When she discovered that her much older husband had been cheating on her, she set about avenging the infidelity through adultery websites.Young and old, men and women, rich or poor, frequenters of adultery sites come from all backgrounds, with a clear majority of users being men in their 40s, according to Ashley Madison.
"It's hard to know if the new technologies increased infidelity because we have no bottom-line data," said Pepper Schwartz, a professor of sociology at the University of Washington in Seattle."My guess, however, is that it has because there are many people who have a yen for sex outside their relationship but wouldn't have the slightest idea about how to do it or do it safely," Schwartz added.
Monogamy 'unfair'Jinky, a 29-year-old woman from Singapore, is a case in point.
She decided to pursue an affair after seeing an ad for the website was married at a very young age, I was 18," she told AFP in an email.
There are now dozens of similar websites offering the promise of extramarital relationships with domain names that are unabashedly direct, from
For Noel Biderman, the founder of Ashley Madison, his site and others like it are merely facilitating a human desire that is as old as time."No one can show me a culture on the planet where infidelity doesn't happen," Biderman told AFP.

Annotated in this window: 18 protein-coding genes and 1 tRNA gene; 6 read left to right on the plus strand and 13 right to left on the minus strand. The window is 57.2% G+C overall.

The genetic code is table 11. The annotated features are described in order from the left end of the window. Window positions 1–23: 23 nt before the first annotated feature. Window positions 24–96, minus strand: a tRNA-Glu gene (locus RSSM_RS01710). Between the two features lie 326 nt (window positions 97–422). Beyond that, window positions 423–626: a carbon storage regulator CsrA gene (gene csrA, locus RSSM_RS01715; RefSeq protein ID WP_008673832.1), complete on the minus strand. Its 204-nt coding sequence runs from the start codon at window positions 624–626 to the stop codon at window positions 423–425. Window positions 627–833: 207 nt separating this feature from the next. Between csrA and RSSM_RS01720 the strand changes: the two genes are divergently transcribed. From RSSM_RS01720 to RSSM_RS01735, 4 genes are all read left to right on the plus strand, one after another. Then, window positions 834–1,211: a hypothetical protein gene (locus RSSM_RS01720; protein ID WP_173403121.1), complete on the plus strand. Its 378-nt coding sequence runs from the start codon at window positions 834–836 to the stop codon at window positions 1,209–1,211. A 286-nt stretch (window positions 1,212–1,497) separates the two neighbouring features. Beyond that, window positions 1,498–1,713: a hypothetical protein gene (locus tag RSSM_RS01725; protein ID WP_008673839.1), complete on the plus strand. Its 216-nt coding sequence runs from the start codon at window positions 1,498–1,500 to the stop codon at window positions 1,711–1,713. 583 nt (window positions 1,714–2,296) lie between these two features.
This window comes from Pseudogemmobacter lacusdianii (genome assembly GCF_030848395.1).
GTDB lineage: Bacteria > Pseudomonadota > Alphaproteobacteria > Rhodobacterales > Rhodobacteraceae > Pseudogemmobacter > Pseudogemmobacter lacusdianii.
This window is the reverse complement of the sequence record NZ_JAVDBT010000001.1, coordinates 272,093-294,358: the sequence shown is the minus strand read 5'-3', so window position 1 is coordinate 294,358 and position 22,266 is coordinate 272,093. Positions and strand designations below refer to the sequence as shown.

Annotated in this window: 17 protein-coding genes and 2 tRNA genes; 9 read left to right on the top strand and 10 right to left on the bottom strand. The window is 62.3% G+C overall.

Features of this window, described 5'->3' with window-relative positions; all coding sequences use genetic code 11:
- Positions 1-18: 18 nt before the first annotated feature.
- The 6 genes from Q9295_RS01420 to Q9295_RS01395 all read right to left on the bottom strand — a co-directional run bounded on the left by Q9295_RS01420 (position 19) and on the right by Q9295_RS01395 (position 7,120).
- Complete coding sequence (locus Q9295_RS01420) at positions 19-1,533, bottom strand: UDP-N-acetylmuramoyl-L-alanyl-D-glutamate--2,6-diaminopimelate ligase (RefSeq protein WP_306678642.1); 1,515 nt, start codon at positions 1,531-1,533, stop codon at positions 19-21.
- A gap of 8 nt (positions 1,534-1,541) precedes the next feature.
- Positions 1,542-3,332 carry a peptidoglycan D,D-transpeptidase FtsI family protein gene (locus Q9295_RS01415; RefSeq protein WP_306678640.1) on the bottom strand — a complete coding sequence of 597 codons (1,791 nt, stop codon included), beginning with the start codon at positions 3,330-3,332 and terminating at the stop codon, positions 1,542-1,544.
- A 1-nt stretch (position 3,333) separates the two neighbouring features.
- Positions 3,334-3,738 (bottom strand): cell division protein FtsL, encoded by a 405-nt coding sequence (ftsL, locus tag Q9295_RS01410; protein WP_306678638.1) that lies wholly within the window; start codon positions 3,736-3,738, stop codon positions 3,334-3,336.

"Infidelity was always there," he added, noting that conventional dating websites are often "overrun by would-be affair seekers."By offering a site catering specifically for married individuals, Ashley Madison had "filled a void in many married men and women's hearts," Biderman said, noting that the site now has some 25 million members in 35 countries, earning around 0 million in revenue last year.
According to figures in the Journal of Marital and Family Therapy, some 22 percent of men and 14 percent of women will cheat on their spouses at least once during their marriage.
One 29-year-old woman says it helped her take revenge on her unfaithful husband.
A 45-year-old married man says it has helped prevent the break-up of his family.
For millions, adultery via the Internet has become the new normal.
Since the launch of the Canada-based Ashley Madison website in 2002, which created a sensation with its seductive slogan "Life is short, have an affair," the numbers turning to online infidelity have soared.